Ginga Science

Crab Nebula in X-ray
The Crab Nebula in X-rays as imaged by the Chandra X-ray Observatory. The Crab Nebula has a pulsar at its heart, and was the fastest known pulsar, with a period of 33 milliseconds, until even faster pulsars were discovered with periods of just a few milliseconds.

Ginga was designed with two major science objectives in mind:

  • Study time variabilities from milliseconds to years for all types of X-ray sources: The light we see from objects in space can change over time; some objects take years or longer to change very much, while others change very quickly. For example, some pulsars spin rapidly, completing a complete revolution in just a few milliseconds (equivalently, they spin hundreds of times each second!). In order to see such changes, astronomers need data with a high time-resolution, meaning that they can tell exactly when a photon entered the detector compared to other photons.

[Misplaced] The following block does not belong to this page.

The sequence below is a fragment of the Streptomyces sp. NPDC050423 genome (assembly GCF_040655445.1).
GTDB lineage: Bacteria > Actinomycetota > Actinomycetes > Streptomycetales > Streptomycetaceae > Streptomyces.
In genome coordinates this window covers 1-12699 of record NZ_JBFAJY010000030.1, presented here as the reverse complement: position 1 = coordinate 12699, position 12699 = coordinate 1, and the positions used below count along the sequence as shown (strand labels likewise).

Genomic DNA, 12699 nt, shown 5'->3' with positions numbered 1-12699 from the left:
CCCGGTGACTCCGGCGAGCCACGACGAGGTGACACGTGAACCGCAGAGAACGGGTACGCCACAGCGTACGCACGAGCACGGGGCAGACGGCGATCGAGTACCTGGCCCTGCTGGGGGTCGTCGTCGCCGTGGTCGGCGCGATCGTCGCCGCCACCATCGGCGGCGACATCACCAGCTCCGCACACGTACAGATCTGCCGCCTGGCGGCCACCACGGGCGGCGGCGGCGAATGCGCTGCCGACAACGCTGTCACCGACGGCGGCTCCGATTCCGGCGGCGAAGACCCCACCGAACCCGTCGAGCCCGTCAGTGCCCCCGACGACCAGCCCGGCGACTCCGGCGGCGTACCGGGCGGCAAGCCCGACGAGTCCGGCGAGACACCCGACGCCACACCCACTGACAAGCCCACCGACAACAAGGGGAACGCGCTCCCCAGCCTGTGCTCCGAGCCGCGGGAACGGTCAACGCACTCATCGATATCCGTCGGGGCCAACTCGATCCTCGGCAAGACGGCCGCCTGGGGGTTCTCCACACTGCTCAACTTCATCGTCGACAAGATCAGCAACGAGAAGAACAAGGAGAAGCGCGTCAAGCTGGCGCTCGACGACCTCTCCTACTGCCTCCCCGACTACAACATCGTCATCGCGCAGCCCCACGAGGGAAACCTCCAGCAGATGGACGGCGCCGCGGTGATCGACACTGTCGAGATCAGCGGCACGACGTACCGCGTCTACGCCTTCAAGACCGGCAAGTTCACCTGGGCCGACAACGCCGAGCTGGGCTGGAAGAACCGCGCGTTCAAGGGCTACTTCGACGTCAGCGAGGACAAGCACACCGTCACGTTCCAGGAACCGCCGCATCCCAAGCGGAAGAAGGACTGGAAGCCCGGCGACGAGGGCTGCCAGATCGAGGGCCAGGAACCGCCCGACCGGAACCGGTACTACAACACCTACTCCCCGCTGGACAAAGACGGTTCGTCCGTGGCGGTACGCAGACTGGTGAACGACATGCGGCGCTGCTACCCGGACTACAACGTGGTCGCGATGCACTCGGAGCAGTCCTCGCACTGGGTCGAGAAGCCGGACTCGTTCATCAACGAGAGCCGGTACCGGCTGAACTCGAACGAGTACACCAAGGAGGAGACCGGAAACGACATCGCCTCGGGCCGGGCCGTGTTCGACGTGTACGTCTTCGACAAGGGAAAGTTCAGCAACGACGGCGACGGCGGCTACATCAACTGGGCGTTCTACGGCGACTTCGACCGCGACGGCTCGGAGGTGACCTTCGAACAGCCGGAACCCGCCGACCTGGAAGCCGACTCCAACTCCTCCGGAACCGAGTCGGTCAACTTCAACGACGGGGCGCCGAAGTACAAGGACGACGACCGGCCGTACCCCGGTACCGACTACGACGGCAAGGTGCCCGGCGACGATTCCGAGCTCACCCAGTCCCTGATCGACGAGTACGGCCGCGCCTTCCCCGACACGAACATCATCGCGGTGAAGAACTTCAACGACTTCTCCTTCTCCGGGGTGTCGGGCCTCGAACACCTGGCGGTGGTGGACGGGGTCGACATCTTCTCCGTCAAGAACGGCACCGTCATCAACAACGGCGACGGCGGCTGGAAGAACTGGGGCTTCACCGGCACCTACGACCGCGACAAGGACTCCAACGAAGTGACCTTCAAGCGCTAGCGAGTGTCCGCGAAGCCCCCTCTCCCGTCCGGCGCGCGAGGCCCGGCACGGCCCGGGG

• Study the spectra of sources: Spectra tell astronomers how much light is emitted at each different wavelength. The About Spectroscopy pages tell more about spectra and what astronomers can learn from them.

Ginga performed approximately 1000 observations of about 350 different objects. The observing program included all known classes of X-ray sources.